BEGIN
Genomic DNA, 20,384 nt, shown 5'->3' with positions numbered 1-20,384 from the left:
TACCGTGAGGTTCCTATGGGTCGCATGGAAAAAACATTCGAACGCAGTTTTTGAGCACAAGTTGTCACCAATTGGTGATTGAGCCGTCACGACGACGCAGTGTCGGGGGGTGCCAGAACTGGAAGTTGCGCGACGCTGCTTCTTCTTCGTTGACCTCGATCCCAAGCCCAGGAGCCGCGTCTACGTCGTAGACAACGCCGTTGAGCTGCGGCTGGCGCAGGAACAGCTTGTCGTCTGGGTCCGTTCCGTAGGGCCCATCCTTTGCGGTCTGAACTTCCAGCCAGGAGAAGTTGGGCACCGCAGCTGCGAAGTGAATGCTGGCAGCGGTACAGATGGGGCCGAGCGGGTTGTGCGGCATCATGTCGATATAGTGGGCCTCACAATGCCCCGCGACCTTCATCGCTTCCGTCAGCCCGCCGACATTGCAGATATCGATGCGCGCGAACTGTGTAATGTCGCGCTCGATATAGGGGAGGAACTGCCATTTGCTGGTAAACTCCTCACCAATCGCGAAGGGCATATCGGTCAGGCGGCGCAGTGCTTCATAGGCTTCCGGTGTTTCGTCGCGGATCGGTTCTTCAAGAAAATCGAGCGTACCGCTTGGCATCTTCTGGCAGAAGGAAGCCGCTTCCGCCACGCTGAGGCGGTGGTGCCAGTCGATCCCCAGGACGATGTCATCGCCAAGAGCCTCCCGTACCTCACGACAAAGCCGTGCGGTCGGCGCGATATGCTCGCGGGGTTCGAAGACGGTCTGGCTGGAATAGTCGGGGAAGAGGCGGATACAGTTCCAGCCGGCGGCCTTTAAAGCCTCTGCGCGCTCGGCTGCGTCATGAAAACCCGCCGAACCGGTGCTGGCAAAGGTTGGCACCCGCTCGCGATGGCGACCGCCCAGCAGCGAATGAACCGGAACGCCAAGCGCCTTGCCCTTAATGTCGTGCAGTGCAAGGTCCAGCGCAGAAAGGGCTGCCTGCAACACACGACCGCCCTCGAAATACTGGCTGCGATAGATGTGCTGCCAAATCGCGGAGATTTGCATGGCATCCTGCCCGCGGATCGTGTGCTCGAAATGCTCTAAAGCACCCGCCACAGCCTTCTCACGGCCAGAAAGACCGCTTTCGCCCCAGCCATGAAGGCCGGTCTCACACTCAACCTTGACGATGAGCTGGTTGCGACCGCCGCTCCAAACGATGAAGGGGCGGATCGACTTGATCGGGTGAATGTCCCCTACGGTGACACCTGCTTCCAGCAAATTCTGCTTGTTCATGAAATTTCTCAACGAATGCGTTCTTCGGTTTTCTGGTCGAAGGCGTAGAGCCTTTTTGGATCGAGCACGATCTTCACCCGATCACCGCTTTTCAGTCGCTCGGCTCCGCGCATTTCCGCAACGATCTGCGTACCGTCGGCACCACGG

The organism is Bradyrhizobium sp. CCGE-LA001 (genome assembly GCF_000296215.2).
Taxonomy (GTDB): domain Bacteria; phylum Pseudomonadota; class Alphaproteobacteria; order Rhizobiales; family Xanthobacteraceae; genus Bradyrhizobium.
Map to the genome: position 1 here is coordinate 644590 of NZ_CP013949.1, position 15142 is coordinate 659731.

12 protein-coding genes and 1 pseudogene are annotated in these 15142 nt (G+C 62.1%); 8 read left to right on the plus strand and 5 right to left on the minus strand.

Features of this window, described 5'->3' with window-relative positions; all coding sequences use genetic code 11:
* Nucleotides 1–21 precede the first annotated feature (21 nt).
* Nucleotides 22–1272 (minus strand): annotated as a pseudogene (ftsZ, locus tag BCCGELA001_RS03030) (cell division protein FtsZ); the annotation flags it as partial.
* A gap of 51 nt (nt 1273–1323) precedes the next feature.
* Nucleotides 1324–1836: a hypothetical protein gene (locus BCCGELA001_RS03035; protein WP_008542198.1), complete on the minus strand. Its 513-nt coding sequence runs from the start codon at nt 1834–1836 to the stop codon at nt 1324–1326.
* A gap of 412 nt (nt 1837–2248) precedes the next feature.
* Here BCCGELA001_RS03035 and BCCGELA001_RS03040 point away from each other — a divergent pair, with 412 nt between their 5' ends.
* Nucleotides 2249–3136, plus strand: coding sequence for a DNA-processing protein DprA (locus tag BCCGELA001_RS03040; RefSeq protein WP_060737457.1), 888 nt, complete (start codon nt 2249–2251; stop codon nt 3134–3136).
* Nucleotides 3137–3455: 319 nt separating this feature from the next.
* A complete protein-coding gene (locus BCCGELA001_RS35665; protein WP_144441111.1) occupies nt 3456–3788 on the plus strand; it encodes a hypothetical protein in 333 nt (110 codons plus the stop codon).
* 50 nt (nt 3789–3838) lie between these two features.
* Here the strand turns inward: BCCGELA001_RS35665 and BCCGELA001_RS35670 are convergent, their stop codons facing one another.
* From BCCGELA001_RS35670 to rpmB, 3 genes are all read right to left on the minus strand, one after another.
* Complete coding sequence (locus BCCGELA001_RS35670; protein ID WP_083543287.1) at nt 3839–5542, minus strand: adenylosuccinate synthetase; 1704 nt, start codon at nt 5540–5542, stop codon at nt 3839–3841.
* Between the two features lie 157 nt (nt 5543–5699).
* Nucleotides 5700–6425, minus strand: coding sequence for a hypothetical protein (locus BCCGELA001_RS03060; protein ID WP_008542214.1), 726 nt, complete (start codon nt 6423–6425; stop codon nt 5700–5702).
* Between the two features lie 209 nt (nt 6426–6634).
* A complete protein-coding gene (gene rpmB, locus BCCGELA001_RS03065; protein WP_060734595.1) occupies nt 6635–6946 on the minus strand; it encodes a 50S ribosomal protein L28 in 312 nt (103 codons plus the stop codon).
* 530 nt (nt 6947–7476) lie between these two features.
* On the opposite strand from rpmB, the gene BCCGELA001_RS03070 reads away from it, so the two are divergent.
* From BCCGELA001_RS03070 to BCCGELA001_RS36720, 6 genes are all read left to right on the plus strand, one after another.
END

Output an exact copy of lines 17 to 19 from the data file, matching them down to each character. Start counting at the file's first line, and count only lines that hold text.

* 50 nt (nt 3789–3838) lie between these two features.
* Here the strand turns inward: BCCGELA001_RS35665 and BCCGELA001_RS35670 are convergent, their stop codons facing one another.
* From BCCGELA001_RS35670 to rpmB, 3 genes are all read right to left on the minus strand, one after another.